I promise we didn’t plan this, buuut this video comes just in time for Mother’s Day in the US! We each talk a little bit about what motherhood/parenting means to us, and of course, each is different based on our own background.
For the past 18 years, I’ve straddled the hard and fine line of motherhood. I’ve guessed and second-guessed each and every decision because, unlike other relationships, you never really know if you did the “right” thing until years later.
Swim team is a perfect example. In 2008, my oldest daughter, Kesi almost drowned. She was nine. Consequently, we decided she should learn to swim. A few lessons later, she joined the swim team. I thought they’d be swimming once a day and training for light competition. Turns out they had two-a-days all summer, with weekly competitions, and a culminating all-state competition at the end of August.
“This is going to be a lot of work,” I announced after day one. “Do you think you can do it?”
Her raspy voice whispered from the backseat “Yeah. Do you think I can do it?”
That’s one of those think on your feet parenting kind of moments. And being myself, there was only one answer.
“Of course Kase! You can do anything you set your mind to.”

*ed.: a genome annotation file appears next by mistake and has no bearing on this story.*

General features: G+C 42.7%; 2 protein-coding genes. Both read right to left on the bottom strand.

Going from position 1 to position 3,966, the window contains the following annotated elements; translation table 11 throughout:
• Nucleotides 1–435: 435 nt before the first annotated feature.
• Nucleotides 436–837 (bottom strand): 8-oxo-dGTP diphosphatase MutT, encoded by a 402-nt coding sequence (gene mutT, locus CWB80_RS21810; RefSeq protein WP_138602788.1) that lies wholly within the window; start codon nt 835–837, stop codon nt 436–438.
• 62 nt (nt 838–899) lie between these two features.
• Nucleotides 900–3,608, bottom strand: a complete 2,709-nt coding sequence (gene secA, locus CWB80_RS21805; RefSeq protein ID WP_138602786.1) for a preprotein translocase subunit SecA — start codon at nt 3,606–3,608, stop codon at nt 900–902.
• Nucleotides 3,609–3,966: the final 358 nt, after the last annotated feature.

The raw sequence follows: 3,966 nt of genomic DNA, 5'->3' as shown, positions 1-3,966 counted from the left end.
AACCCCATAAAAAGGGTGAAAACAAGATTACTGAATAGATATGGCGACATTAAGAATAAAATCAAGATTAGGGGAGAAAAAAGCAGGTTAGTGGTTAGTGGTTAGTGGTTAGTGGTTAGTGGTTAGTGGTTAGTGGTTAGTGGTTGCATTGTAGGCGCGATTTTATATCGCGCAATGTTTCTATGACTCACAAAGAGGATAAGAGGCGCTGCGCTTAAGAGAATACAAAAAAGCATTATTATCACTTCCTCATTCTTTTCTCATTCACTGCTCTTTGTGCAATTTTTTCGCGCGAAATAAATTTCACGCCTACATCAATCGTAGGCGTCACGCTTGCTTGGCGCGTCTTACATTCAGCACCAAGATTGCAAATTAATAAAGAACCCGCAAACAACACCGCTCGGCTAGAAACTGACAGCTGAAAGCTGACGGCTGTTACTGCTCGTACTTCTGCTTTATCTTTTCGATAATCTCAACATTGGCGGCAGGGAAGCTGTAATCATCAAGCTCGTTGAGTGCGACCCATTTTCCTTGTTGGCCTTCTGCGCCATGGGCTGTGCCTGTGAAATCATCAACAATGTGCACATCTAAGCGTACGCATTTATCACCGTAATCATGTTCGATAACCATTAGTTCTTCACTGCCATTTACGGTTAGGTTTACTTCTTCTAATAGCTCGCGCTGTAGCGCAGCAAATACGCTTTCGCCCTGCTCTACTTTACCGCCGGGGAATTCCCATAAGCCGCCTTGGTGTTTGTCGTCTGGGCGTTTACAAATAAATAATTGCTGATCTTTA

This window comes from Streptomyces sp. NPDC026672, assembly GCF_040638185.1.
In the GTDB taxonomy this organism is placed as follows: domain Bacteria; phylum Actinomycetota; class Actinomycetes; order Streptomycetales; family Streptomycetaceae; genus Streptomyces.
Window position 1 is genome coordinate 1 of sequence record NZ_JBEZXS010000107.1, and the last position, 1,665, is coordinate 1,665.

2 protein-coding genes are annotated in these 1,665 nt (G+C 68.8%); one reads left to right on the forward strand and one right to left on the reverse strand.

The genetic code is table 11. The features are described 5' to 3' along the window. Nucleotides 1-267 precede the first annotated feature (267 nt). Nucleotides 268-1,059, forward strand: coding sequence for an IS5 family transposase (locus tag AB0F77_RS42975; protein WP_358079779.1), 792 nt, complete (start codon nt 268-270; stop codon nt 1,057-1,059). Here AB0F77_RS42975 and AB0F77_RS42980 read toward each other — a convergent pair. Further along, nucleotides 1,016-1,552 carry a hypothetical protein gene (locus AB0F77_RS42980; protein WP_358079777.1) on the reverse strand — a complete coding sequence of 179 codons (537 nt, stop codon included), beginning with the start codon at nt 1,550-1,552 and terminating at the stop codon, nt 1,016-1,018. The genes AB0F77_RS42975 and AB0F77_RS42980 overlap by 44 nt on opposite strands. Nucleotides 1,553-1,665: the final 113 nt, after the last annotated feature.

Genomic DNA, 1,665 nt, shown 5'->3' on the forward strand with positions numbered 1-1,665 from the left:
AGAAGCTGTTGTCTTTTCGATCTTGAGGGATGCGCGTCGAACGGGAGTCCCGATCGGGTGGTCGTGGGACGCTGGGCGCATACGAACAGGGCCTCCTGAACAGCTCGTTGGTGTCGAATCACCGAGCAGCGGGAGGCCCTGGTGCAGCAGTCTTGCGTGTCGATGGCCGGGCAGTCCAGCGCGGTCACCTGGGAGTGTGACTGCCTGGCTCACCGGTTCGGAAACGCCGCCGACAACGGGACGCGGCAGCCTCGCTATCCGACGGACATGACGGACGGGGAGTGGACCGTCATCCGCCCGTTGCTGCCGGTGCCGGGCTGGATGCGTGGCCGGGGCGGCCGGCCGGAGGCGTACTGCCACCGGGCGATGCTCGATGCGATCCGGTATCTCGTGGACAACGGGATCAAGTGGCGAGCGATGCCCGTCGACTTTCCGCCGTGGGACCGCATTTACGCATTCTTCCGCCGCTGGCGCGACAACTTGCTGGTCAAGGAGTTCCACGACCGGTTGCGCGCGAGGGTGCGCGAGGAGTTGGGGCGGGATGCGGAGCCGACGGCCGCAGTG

And she did. She worked her ass off training twice a day. She went from being the slowest, only African-American little girl swimmer in that pool, to having an amazing backstroke at the end of the summer competition.
So I did what we do here in the States. I signed her up to “train” during the fall and winter. Surely, if she worked through the winter months, she’d be even more awesome for the following summer.
By May of the following year, she quit. She was tired. She didn’t want to do it anymore.
Because Dwight and I firmly believe in not making children do what they don’t want to do, we allowed her to.
And I’ve always wondered if I should’ve made her do it. Have I lived up to my role as her mother? Was I supposed to teach her work ethic by making her swim? Was I supposed to give her some speech about not giving up just because you don’t feel like it?
Years later, will she tell her therapist that she wished her mother would’ve pushed her harder? Will her whole life hinge on if I made her pursue swim team a second year?
Eventually, I always come to the same conclusion. I…don’t…know. Parenting is a careful dance of allowing your child to be his or herself, while still being yourself. To do that, you have to know who that is. My role is to guide her. I’m here to show her how to stand confident in making decisions that are aligned with how she feels. I’m here to tell her that it’s okay to change her mind about something, even if she’s knee-deep in it and doesn’t see a way out. Like my Grannie says, “If you made your bed hard, then get out the bed.”